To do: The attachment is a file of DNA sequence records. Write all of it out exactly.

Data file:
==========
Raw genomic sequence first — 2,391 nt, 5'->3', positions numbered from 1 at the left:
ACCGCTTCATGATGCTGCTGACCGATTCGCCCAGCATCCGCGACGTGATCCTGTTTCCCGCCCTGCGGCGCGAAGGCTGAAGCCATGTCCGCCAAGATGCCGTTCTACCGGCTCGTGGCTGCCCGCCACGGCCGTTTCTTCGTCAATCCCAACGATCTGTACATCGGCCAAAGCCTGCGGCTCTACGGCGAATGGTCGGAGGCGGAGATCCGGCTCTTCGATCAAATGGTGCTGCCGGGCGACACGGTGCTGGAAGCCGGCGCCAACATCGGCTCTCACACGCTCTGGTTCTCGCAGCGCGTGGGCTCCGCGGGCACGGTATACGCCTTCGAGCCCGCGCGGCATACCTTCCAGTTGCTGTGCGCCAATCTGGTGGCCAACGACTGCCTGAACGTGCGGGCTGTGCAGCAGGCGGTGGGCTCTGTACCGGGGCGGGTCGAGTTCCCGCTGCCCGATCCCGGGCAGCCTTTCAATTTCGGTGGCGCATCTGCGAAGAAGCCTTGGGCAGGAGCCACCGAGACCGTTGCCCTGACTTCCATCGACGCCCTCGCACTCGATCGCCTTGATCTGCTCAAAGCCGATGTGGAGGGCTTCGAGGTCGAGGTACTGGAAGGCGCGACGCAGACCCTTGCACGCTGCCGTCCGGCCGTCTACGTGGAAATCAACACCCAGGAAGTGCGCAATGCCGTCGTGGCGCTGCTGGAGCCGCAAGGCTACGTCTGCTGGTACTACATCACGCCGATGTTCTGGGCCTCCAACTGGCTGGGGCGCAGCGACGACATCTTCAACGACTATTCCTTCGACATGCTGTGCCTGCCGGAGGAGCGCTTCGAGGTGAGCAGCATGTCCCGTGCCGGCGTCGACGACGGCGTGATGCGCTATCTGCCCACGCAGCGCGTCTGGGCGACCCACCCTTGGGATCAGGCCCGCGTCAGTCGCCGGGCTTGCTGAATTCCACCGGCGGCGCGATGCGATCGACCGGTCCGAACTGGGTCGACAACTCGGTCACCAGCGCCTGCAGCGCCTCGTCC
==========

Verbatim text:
Raw genomic sequence first — 2,391 nt, 5'->3', positions numbered from 1 at the left:
ACCGCTTCATGATGCTGCTGACCGATTCGCCCAGCATCCGCGACGTGATCCTGTTTCCCGCCCTGCGGCGCGAAGGCTGAAGCCATGTCCGCCAAGATGCCGTTCTACCGGCTCGTGGCTGCCCGCCACGGCCGTTTCTTCGTCAATCCCAACGATCTGTACATCGGCCAAAGCCTGCGGCTCTACGGCGAATGGTCGGAGGCGGAGATCCGGCTCTTCGATCAAATGGTGCTGCCGGGCGACACGGTGCTGGAAGCCGGCGCCAACATCGGCTCTCACACGCTCTGGTTCTCGCAGCGCGTGGGCTCCGCGGGCACGGTATACGCCTTCGAGCCCGCGCGGCATACCTTCCAGTTGCTGTGCGCCAATCTGGTGGCCAACGACTGCCTGAACGTGCGGGCTGTGCAGCAGGCGGTGGGCTCTGTACCGGGGCGGGTCGAGTTCCCGCTGCCCGATCCCGGGCAGCCTTTCAATTTCGGTGGCGCATCTGCGAAGAAGCCTTGGGCAGGAGCCACCGAGACCGTTGCCCTGACTTCCATCGACGCCCTCGCACTCGATCGCCTTGATCTGCTCAAAGCCGATGTGGAGGGCTTCGAGGTCGAGGTACTGGAAGGCGCGACGCAGACCCTTGCACGCTGCCGTCCGGCCGTCTACGTGGAAATCAACACCCAGGAAGTGCGCAATGCCGTCGTGGCGCTGCTGGAGCCGCAAGGCTACGTCTGCTGGTACTACATCACGCCGATGTTCTGGGCCTCCAACTGGCTGGGGCGCAGCGACGACATCTTCAACGACTATTCCTTCGACATGCTGTGCCTGCCGGAGGAGCGCTTCGAGGTGAGCAGCATGTCCCGTGCCGGCGTCGACGACGGCGTGATGCGCTATCTGCCCACGCAGCGCGTCTGGGCGACCCACCCTTGGGATCAGGCCCGCGTCAGTCGCCGGGCTTGCTGAATTCCACCGGCGGCGCGATGCGATCGACCGGTCCGAACTGGGTCGACAACTCGGTCACCAGCGCCTGCAGCGCCTCGTCC